From Infogalactic: the planetary knowledge core
Jump to: navigation, search

Dysgenics (also known as cacogenics [1]) is the study of factors producing the accumulation and perpetuation of defective or disadvantageous genes and traits in offspring of a particular population or species.[2][3]

The adjective "dysgenic" is the antonym of "eugenic". It was first used c. 1915 by David Starr Jordan, describing the dysgenic effect of World War I.[4] Jordan believed that healthy men were as likely to die in modern warfare as anyone else, and that war killed only the physically healthy men of the populace whilst preserving the disabled at home, who were then more likely to pass on their genes.[5]

Dysgenic mutations have been studied in animals such as the mouse[6] and the fruit fly.[7][8]

In the context of human genetics, a dysgenic effect is the projected or observed tendency of a reduction in selection pressures and decreased infant mortality since the Industrial Revolution resulting in the increased propagation of deleterious traits and genetic disorders. Richard Lynn in his Dysgenics: Genetic Deterioration in Modern Populations (1996) identified three main concerns, deterioration in health, in intelligence and in conscientiousness.

In animal experiments like the "mouse utopia", the elimination of selection pressures seems to cause a slow decline in vigor and reproduction, and behaviors that can seem autistic or narcissistic, sometimes followed by a dramatic population crash. It has been argued this is now happening in the Western world and parts of east Asia, and to a lesser extent elsewhere.[9]

Human genetic qualities may also be adversely affected by the widespread but uneven use of birth control, which in particular causes women of higher intelligence and conscientiousness to have fewer children.[10] This may weaken ethnic groups where these traits were formerly selected for, but which may now be vulnerable to population replacement from immigrants with higher birth rates.

Dysgenics are important in the study of human biodiversity as a possible explanation for the measured differences in many attributes between human racial groups, such as intelligence and many other types of robustness. It has been argued that combining traits from different populations that have never previously co-evolved may also be dysgenic.

Politically, such talk is considered problematic by both left-wing opinion leaders and mainstream conservatives. For this reason and others, the latter have increasingly been derided as cuckservatives by their alt-right opponents, who have enthusiastically promoted dysgenic research results in online forums like Jim's Blog, Steve Sailer's blogs, and Chateau Heartiste.

Genetic disorders

Improved medical and social care may possibly lead to increased incidence of genetic disorders. Practices such as genetic counselling and prenatal screening may counteract this effect.[11][12]

Rui Nunes wrote that dysgenics is the selection of genetic traits that are "commonly accepted as a disabling condition," and like eugenics, dysgenics can be positively selected or negatively selected.[13] Nunes defined positive dysgenics as a selection that increases the number of individuals with dysgenic traits, while negative dysgenics is the discarding of genetics that cause disability.[13] In the Western world, insurance companies are required by law to fund vastly expensive medical treatments to keep alive infants who would otherwise have died of their genetic disabilities. Some of them may survive long enough to pass on these genes to the next generation. By making health insurance less affordable, such practices may also make healthy people less likely to have children and pass on their genes.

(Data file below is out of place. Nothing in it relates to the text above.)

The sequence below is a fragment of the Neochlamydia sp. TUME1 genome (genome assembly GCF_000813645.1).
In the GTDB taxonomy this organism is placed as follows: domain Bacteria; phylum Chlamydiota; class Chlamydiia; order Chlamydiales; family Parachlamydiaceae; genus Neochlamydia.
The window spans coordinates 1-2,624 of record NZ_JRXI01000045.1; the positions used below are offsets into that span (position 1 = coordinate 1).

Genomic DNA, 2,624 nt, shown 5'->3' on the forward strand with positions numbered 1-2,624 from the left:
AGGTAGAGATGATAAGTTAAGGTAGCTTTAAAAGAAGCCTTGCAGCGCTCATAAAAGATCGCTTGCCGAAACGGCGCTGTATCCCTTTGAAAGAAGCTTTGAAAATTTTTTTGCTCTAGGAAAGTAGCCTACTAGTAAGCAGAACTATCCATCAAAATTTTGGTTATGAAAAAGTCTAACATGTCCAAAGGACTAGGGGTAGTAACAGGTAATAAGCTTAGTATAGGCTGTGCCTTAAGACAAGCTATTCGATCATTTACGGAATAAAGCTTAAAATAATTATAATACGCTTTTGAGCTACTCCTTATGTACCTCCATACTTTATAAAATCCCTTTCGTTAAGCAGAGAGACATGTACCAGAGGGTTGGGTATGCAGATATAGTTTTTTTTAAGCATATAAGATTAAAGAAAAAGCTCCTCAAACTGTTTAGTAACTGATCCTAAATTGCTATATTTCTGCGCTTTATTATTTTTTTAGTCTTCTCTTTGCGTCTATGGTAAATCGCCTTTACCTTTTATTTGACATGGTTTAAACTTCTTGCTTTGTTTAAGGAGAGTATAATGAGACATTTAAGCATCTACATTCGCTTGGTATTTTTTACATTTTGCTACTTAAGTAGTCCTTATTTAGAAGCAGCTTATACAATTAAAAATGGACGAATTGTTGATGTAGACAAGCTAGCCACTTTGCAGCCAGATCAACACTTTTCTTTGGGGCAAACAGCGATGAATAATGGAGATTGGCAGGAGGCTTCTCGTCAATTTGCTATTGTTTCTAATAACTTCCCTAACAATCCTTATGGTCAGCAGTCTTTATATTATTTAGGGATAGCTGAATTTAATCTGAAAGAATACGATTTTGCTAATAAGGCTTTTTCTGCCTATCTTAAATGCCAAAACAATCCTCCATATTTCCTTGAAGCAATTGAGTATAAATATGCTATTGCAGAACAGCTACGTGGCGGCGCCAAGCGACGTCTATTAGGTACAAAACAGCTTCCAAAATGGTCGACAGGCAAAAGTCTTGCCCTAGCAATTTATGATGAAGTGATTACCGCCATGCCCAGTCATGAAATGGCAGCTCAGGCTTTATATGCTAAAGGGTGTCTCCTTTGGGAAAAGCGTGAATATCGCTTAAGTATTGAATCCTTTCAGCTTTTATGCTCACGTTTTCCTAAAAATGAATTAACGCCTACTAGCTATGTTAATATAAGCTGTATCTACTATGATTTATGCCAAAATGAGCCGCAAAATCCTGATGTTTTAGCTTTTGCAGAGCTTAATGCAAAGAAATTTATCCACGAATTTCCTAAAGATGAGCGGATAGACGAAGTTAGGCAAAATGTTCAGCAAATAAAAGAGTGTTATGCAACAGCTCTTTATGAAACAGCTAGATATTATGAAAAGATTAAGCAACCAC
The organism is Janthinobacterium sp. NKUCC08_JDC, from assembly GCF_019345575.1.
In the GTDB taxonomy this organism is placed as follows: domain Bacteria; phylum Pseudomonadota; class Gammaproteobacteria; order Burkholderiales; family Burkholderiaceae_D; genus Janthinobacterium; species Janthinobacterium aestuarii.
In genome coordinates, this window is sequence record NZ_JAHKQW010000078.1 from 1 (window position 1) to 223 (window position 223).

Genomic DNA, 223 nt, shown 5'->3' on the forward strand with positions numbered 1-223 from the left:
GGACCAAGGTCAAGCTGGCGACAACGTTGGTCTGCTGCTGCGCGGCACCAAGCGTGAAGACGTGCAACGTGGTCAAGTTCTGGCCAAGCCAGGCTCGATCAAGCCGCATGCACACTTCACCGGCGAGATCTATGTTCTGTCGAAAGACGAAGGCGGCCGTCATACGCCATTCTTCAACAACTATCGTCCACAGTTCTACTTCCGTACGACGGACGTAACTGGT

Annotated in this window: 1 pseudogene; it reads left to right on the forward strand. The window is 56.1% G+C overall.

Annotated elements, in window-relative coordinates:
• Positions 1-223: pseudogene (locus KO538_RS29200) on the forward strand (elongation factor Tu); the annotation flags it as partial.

Fertility and intelligence

Lynn argued that natural selection in pre-industrial societies, particularly in the complex conditions and harsher climates found in Europe and eastern Asia, favored traits such as intelligence and character, but this is no longer the case in modern societies.[14] The hypothesized dysgenic decline in human intelligence is traced to a change in the distribution in fertility and intelligence by Woodley (2015).[15][14]

Lynn (1996) has received both favourable[16][17][18][19] and unfavourable[20]reviews, the latter mostly from culturally or politically left-wing academics active in the social sciences and the humanities.[21][22]

Selective fertility

Lynn and Harvey (2008) suggest that designer babies may have an important counter-acting effect in the future. Initially this may be limited to wealthy couples, who may possibly travel abroad for the procedure if prohibited in their own country, and then gradually spread to increasingly larger groups. Alternatively, authoritarian states might decide to impose measures such as a licensing requirement for having a child, which would only be given to persons of a certain minimum intelligence. The Chinese one-child policy was an example of how fertility can be regulated by authoritarian means.[23] Geoffrey Miller claims the one-child policy was implemented to reduce China's population explosion, and "to reduce dysgenic fertility among rural peasants."[24] However, the one-child policy has made longstanding exceptions for rural families so that those families could have 2 children. Dysgenic effects might lower the ability of society to invent and develop such techniques, however.

In fiction

Cyril M. Kornbluth's 1951 short story The Marching Morons is an example of dysgenic fiction, describing a man who accidentally ends up in the distant future and discovers that dysgenics has resulted in mass stupidity. Mike Judge's 2006 film Idiocracy has the same premise, with the main character the subject of a military hibernation experiment that goes awry, taking him 500 years into the future. While in the Kornbluth short story, civilization is kept afloat by a small group of dedicated geniuses, their function has been replaced by automated systems in Idiocracy.[25]